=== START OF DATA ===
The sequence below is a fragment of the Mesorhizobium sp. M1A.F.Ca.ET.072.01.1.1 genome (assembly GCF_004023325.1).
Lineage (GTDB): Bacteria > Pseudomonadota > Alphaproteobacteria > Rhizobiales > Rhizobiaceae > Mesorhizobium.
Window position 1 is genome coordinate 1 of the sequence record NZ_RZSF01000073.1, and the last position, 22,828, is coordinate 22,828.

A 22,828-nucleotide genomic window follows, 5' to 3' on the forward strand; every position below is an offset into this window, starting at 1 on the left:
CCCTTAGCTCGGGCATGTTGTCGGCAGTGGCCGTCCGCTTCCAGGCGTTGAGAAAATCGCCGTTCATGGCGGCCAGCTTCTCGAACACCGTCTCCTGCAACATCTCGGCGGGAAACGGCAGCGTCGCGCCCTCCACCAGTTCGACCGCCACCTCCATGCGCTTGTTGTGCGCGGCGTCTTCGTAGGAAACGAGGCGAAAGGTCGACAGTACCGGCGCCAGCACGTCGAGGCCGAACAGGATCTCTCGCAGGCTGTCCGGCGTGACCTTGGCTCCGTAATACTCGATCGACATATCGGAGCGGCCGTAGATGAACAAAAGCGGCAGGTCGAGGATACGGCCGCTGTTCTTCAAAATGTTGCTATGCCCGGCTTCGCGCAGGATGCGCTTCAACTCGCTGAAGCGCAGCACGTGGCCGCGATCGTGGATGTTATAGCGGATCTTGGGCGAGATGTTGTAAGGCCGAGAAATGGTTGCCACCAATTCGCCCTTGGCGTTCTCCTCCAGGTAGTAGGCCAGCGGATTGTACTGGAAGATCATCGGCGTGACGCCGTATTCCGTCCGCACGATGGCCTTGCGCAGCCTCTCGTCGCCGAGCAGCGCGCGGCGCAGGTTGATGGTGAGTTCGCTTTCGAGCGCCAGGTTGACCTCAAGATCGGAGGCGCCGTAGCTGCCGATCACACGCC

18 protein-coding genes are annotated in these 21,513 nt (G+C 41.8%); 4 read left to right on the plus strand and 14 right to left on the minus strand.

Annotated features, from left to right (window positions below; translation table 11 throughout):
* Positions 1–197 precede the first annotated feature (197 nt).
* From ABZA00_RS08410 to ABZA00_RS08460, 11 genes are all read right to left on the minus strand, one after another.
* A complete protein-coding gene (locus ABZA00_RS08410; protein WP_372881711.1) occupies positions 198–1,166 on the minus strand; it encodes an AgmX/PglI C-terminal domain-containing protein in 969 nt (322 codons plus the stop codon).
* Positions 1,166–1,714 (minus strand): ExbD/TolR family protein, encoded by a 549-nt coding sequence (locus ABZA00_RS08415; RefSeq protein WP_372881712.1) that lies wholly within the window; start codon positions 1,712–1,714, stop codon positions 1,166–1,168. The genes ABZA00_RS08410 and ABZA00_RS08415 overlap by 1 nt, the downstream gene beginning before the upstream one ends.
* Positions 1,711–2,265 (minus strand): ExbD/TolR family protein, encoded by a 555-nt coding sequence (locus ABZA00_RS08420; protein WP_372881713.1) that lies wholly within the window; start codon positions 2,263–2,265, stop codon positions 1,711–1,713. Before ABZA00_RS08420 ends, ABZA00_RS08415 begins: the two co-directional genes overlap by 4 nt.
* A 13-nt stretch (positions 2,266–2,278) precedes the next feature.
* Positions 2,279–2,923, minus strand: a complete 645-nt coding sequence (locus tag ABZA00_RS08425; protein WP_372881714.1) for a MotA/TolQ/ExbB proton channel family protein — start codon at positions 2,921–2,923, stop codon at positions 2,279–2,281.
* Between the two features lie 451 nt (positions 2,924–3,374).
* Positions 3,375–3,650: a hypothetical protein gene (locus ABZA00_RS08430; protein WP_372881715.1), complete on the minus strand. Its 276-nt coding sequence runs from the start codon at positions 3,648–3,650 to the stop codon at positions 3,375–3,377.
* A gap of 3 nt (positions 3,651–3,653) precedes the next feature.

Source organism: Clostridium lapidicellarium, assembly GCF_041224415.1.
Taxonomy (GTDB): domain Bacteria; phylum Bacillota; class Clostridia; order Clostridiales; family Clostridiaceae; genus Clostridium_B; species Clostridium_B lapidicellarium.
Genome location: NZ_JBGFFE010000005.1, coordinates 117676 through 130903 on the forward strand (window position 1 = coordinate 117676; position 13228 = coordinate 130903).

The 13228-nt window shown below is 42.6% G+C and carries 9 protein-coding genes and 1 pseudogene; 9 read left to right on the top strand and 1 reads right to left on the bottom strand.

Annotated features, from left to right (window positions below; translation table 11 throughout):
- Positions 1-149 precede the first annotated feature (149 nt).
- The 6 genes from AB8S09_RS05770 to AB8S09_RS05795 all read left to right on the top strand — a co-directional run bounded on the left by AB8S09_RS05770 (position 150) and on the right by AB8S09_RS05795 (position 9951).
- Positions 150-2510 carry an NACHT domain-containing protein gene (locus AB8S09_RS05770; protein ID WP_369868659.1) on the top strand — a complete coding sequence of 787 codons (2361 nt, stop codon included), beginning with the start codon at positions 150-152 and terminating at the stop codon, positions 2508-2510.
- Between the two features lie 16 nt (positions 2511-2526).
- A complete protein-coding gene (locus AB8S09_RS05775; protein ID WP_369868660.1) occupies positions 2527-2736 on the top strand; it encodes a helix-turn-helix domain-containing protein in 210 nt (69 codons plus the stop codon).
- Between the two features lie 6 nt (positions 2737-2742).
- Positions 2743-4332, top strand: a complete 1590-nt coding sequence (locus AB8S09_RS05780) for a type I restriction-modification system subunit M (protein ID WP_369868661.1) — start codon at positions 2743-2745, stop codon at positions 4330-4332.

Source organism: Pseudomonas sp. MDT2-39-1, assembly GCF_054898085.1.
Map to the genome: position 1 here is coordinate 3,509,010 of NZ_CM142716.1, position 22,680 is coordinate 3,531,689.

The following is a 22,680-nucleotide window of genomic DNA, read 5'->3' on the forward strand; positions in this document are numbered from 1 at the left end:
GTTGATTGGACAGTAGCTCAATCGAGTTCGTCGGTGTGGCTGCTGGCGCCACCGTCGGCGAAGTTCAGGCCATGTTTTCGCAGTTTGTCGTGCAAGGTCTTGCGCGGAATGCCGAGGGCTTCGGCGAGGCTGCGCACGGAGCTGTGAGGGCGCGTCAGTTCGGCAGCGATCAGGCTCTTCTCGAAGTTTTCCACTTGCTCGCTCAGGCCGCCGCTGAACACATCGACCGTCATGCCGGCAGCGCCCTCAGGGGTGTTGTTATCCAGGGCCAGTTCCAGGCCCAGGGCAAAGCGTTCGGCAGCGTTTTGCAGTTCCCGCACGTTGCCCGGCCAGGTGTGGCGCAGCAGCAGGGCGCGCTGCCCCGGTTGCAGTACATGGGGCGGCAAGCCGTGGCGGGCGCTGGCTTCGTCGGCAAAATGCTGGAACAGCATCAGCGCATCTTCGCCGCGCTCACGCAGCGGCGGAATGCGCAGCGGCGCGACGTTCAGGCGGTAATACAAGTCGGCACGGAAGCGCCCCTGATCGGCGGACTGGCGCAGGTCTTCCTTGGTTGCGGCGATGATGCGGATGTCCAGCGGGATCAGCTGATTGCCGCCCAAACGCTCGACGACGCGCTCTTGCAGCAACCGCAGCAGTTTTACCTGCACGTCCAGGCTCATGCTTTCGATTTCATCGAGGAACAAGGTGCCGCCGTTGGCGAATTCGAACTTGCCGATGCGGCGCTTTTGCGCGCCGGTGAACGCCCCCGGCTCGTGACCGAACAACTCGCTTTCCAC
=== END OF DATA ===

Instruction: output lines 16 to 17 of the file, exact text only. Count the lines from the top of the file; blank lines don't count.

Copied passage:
* Positions 3,375–3,650: a hypothetical protein gene (locus ABZA00_RS08430; protein WP_372881715.1), complete on the minus strand. Its 276-nt coding sequence runs from the start codon at positions 3,648–3,650 to the stop codon at positions 3,375–3,377.
* A gap of 3 nt (positions 3,651–3,653) precedes the next feature.